Find me here:

(All Info Author Provided)


  1. Nice article. We travel through Indiana quite a bit, on our way to Alabama, but haven't had occasion to stop too often. Now I think we'll have to!

  2. My parents and grandparents (and probably greats and so on) were from Indiana though I didn't come along until much of the family had moved to Oklahoma. However, we did visit remaining family members in the state when I was growing up, and I have attended Magna cum Murder. So..."Thanks for the memories." (The plot of the book described sounds very interesting!)

  3. Hi Molly,
    I enjoyed learning more about your state, and you, in the blog today. I live in the western corner of Kentucky but I have spent a couple of wonderful weeks in Indiana several years ago. I, with a couple of friends, attended the IU Writers Conference in Bloomington, as a scholarship recipient in Fiction. Later that year we three friends attended the Ball State Writers' Workshop. Afterward, my first short story was published in the Ball State Forum so you see I have very happy memories of Indiana!
    Your book sounds very intriguing and I'd love to be the winner. I wish you much success in your writing. I observe from this post that you have a wry sense of humor which I'm sure comes through in your books.
    Linda Swift (LSwiftR@aol.com

  4. Happy to meet another Indiana author! My wife and I visited the George Rogers Clark Memorial while we were researching for a book the summer before last -- it's beautiful down there.

  5. @Marion: As the song goes, 'There's more than corn in Indiana...' :) I've always loved the fact we experience all four seasons, and frustratingly enough, sometimes in the same day....Now that I'm an adult, I'm especially thrilled to be in a milder climate of my state; I will take rain over snow in winter, but we do have the occasional harsh snow and ice. When we lived in Indianapolis, I always enjoyed the May festivities, but there are several events year round:)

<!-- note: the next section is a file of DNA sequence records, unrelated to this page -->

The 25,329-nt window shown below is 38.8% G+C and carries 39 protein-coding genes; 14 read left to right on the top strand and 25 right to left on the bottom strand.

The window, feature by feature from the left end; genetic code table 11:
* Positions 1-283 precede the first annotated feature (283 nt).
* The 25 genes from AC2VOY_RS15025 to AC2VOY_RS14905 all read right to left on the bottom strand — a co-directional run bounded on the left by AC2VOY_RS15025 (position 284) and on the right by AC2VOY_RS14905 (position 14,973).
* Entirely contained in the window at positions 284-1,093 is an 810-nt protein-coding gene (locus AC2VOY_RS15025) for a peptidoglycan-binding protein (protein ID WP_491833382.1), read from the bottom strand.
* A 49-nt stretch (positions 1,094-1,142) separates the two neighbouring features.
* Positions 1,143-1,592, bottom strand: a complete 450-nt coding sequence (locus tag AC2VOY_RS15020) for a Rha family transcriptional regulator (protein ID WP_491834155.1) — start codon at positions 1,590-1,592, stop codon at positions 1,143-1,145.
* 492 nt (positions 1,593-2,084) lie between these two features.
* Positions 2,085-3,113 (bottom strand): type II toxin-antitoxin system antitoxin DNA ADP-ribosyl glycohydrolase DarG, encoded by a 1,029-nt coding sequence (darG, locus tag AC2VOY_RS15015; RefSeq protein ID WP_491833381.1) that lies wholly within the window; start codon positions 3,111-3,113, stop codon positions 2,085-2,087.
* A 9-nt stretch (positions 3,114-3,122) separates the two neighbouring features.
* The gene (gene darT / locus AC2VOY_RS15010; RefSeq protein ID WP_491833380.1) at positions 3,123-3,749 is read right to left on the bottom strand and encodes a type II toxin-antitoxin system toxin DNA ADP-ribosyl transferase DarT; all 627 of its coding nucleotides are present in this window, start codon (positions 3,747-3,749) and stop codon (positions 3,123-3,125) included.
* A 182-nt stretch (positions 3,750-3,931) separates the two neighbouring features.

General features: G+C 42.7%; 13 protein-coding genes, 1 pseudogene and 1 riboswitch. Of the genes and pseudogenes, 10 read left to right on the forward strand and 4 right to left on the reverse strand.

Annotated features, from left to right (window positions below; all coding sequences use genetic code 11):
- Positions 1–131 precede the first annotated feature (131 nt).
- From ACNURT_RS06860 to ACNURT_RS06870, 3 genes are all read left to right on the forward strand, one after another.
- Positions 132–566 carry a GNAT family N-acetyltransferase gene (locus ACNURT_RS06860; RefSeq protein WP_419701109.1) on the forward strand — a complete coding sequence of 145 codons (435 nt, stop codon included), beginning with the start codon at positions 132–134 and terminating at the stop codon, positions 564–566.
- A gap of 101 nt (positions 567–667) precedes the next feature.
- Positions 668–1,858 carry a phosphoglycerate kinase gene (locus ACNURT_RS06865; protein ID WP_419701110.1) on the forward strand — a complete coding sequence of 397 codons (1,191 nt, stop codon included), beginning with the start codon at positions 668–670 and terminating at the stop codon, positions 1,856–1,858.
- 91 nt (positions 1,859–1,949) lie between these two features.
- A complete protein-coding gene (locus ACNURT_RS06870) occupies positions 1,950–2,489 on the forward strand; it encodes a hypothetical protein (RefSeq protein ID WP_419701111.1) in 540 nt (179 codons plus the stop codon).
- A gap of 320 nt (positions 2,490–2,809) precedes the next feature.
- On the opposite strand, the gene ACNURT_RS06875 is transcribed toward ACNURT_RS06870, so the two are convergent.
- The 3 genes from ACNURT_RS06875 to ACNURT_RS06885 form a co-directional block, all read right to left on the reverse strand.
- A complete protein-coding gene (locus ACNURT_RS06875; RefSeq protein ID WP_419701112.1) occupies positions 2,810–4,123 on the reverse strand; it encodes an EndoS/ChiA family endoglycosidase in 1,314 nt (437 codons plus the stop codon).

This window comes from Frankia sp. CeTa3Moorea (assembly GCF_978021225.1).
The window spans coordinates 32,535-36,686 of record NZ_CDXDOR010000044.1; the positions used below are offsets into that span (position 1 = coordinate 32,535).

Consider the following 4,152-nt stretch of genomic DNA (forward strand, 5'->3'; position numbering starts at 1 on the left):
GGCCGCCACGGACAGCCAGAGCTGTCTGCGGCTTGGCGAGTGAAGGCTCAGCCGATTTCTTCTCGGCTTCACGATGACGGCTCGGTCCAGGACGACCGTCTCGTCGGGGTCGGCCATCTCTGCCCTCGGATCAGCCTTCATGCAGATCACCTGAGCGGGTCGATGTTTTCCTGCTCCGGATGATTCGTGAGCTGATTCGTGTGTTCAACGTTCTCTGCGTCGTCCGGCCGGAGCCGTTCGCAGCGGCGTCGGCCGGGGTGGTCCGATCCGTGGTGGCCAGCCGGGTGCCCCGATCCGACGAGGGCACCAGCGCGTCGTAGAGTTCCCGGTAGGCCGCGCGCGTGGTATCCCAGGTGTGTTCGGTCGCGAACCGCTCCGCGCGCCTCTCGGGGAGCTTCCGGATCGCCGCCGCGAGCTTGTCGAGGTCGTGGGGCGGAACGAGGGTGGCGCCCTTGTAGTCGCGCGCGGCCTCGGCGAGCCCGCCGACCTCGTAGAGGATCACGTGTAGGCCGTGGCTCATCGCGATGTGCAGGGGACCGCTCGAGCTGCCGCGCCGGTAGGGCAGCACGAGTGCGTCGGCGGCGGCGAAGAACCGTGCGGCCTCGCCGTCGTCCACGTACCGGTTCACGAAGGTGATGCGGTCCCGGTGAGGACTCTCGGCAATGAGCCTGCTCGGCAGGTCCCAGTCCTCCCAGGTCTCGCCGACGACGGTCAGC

Radine: Thanks for stopping by! I have a friend who has attended that also!

  6. @Linda: I had no idea IU had a writer's conference too! Though I did attend the WriteStuff Writers conference three times. I've tried to attend the BSU one, but didn't find out about it until I moved to Knox Co. I wish I'd known about it when I was a student there!

    @Mark: You should sooooooo come back down for the Watermelon Festival the 1st weekend in August, or even Rendezvous weekend in May (though I won't be there; I'll be at the 500.):) A few years ago, the park opened up the basement of GRC, and it was awesome to see what holds that massive thing up! We bought a house in the historical district this past fall, so now GRC is across the street.

    TYPO CAUGHT: We don't have Plymouth Rock in northern Tippi County; it's PROPHET'S Rock. *author slinks off, head ducked*

  7. Well, there's a Plymouth in Indiana, so why not a Plymouth rock!

  8. LOL....my dad and I were talking about this article, and when he pointed out my mistake, he gleefully said, "Ha! This proves your memory IS faulty....since you're now over 50, I will officially recognize you as an adult now!"

    Gee, thanks, Dad....

    This is in reference to the fact I seem to remember strange, obscure family trivia, that no one else does, so whenever I slip up, it's cause for celebration!

  9. Isn't Notre Dame in Indiana? I visited my sister there, when she was in college. All I remember though is the football stadium, lol. You can't go wrong when you can use the word Tippecanoe.

  10. @Carly: Yes, Notre Dame is in the northern part of the state:) Thanks for stopping by!

    "Tippecanoe and Tyler Too!"

    Just had to throw that in, lol....

    Thank you so much Annette, for this opportunity!